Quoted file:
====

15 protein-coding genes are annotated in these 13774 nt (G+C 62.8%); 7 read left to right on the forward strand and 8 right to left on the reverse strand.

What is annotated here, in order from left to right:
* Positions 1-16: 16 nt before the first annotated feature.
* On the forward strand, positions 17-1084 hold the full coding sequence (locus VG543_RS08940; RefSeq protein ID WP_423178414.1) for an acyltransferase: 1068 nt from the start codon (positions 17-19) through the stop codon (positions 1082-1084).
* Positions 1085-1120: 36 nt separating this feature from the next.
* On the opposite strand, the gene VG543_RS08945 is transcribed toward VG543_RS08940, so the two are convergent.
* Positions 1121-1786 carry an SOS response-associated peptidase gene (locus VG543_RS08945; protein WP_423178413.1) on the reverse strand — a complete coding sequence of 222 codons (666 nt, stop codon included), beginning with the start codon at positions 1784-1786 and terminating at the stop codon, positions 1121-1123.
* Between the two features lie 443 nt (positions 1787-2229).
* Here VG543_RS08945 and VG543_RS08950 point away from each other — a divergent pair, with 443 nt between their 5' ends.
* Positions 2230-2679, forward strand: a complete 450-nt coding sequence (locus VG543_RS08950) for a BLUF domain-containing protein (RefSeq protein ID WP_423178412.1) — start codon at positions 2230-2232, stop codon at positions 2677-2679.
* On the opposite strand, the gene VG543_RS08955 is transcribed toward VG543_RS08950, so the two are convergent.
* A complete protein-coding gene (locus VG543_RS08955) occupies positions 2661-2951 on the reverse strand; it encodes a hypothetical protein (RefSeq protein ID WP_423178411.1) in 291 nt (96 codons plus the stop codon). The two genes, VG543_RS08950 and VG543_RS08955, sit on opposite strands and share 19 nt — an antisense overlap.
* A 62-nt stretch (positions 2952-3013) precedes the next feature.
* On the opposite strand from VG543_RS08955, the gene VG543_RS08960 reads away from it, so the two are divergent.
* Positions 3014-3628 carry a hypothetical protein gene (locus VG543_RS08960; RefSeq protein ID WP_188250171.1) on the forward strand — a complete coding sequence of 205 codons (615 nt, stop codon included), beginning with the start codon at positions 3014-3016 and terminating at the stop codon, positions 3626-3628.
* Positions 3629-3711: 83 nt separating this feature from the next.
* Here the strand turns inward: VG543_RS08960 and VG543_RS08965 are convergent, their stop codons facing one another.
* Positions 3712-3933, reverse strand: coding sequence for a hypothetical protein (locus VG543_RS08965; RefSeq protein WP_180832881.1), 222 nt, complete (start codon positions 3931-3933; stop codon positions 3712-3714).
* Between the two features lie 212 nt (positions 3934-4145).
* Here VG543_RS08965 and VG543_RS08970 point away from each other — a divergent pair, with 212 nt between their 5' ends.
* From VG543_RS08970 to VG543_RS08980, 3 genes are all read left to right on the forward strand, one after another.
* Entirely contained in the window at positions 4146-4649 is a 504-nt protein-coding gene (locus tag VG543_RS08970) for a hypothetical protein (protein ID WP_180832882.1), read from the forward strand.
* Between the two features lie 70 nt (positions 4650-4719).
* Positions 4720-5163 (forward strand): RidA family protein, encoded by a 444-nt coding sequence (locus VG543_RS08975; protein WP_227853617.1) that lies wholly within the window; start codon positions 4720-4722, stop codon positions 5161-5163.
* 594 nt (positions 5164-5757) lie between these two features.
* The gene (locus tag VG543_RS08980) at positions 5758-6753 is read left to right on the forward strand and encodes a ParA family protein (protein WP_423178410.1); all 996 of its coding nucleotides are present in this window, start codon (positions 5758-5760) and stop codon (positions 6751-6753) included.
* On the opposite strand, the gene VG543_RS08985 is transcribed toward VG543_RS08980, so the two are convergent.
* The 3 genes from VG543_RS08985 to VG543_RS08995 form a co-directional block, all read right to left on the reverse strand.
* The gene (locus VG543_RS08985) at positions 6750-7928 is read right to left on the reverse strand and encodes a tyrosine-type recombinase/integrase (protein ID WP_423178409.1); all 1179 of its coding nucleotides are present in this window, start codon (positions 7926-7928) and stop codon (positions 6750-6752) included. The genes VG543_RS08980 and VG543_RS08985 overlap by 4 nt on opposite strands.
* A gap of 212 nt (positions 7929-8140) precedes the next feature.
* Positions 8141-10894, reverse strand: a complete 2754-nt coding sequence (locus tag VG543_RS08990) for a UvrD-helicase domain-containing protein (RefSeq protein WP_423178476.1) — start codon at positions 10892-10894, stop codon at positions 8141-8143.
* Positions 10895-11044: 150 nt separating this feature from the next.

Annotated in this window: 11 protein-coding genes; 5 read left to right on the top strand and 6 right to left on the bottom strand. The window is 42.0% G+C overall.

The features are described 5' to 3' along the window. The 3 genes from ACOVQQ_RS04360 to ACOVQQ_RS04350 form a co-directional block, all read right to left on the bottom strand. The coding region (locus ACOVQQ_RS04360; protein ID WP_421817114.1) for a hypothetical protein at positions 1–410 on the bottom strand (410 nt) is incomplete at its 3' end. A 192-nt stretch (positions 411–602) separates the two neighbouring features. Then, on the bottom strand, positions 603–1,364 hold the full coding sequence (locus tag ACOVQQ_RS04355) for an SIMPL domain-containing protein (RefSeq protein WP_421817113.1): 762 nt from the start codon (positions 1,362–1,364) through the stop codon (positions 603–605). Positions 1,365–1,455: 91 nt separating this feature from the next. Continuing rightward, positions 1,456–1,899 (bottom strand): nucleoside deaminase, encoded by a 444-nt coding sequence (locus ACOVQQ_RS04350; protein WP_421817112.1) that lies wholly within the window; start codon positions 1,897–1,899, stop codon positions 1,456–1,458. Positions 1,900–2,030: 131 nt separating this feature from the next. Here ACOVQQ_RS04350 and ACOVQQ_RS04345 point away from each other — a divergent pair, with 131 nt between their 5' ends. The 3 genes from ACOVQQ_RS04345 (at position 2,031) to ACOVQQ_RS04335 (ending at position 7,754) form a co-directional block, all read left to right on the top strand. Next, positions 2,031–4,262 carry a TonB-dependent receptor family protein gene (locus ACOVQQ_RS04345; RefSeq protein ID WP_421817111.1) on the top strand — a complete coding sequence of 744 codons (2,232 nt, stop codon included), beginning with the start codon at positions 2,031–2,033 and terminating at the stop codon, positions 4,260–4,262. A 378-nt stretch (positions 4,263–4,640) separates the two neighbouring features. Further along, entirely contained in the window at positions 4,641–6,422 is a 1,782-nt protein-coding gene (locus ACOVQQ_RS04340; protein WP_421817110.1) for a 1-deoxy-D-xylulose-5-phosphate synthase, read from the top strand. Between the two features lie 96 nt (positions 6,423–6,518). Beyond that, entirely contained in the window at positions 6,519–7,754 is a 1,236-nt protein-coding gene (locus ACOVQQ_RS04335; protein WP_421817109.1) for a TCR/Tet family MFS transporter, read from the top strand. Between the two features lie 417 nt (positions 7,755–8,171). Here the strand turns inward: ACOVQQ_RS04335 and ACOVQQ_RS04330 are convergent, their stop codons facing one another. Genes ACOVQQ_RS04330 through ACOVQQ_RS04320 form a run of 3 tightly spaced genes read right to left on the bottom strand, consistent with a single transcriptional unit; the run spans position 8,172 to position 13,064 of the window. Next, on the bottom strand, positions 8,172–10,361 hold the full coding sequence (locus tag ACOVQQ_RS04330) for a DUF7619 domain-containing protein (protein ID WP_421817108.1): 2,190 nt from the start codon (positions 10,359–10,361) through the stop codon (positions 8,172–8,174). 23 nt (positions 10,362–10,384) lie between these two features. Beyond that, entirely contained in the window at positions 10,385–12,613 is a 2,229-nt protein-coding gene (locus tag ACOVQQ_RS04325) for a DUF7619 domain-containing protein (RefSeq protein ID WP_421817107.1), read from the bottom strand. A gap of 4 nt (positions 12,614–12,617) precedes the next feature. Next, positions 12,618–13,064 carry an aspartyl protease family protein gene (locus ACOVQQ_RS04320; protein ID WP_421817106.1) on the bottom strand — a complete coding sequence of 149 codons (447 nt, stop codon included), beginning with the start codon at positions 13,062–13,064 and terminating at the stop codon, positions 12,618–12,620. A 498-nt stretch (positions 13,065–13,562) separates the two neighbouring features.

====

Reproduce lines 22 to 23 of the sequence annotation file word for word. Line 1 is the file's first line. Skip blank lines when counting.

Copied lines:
* Entirely contained in the window at positions 4146-4649 is a 504-nt protein-coding gene (locus tag VG543_RS08970) for a hypothetical protein (protein ID WP_180832882.1), read from the forward strand.
* Between the two features lie 70 nt (positions 4650-4719).